“National unity” is a doubly mendacious lie in South Africa, which, contrary to official myth, is not a nation but a colonial-derived state composed of different peoples, ethnicities and tribal/language groups forcibly integrated into the same political economy. At every step, the pandemic in South Africa highlights the neo-apartheid character of the capitalist system in this country, which cannot be changed through reforms because it is woven into the very fabric of society. Capitalism in South Africa was founded upon the superexploitation of black labour, meaning that class exploitation has always been inextricably linked with national oppression of the black majority.
As was inevitable, the lockdown has exacerbated the suffering of the black masses as well as of the coloured and Indian toilers—just as any other response based on capitalist rule would have. It is the oppressed black and coloured populations who will also be worst hit as COVID-19 infections rise. Tuberculosis and HIV/AIDS, with high co-infection rates, are by far the leading causes of death in South Africa, killing over 100,000 people per year in recent years. These diseases kill black and coloured people in massively disproportionate numbers, with an age-adjusted death rate among black Africans 11 to 19 times the rate among whites between 2005 and 2012, while among coloured people it was 4 to 5 times that for whites.
Reflecting the bourgeois ANC/SACP/COSATU Tripartite Alliance government’s role as black frontmen for the Randlords and their imperialist big brothers, the neo-apartheid lockdown is enforced with methods used in the days of white minority rule. For example, the ban on alcohol and tobacco recalls laws the colonial and apartheid rulers made to subjugate the non-white masses. Those killed during the lockdown include Petrus Miggels, who the cops attacked with a hammer and abducted for the alleged “crime” of carrying a few bottles of wine to his home; and Collins Khosa, who was beaten to death in his home by soldiers who reportedly saw a cup containing alcohol in his yard.
We oppose these prohibition laws, which have nothing to do with public health and serve merely as pretexts for the army and police to terrorise the working class and oppressed. We likewise oppose the ban on “fake news” about COVID-19 (or what the government deems as such), warning that such powers of state censorship always end up being used against the workers movement and the left. Our position is not based on civil libertarian opposition to encroachments on individual freedoms in the interest of public health. For example, we do not at this time oppose the bans on personal travel in and out of the country, as well as between provinces, which have been in force since the lockdown started.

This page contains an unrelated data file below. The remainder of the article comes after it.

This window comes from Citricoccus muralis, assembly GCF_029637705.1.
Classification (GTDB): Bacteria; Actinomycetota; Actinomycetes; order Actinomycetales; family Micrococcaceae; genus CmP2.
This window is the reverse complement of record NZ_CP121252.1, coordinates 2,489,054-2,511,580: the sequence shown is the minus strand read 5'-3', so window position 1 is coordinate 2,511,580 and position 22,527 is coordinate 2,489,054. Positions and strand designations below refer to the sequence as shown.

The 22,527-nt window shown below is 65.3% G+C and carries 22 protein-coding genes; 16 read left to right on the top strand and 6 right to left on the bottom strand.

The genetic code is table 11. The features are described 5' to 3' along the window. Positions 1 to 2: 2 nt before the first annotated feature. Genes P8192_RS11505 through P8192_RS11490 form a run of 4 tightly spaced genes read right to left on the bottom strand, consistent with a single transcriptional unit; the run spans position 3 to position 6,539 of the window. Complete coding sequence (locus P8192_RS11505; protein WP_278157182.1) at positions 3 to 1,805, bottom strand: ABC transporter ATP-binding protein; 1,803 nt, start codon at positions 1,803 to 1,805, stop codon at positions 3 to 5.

When the lockdown was pronounced, Ramaphosa had the full support of all the bourgeois parties—from right-wing, white racists like Freedom Front Plus and the Democratic Alliance to the bourgeois-populist Economic Freedom Fighters [EFF]. Exposing their pretences of being a “radical” opposition to the ANC that champions the landless black masses, the EFF has been one of the most vociferous supporters of state repression during the lockdown—even as the cops and soldiers join security guards to carry out mass evictions. The EFF even denounced the possibility of lifting the ban on alcohol sales, declaring in an 11 April statement, oozing with paternalistic contempt for the black masses, that to “give a nation that is supposed to adhere to strict isolation in their homes liquor...would be a recipe for disaster”!
Capitalism is a profoundly irrational system, under which production is determined not by any conscious plan—and certainly not the needs of the majority of humanity—but by the need to accumulate capital for the owners of industry and the banks. The system is based on nation-states with antagonistic interests, but the productive forces created by capitalism long ago outgrew the boundaries of these states. Imperialism, as V.I. Lenin explained, is that stage of capitalism characterised by the predominance of monopolies and finance capital economically, and politically by the division of the world amongst a handful of dominant imperialist powers that plunder the majority of the world’s peoples and engage in unceasing struggle over the redivision of the spoils. With regard to southern Africa, this means, for instance, that the mountains of finance capital heaped up, through more than a century of superexploitation of black labour in the gold, diamond and platinum mines, are parked mainly in the City of London and Wall Street.
Capitalist imperialism is fundamentally incapable of anything even approximating a rational response to this global pandemic and is plunging the world deeper into crisis. The only way out of this morass is the road of international proletarian revolution. As Russian revolutionary leader Leon Trotsky explained: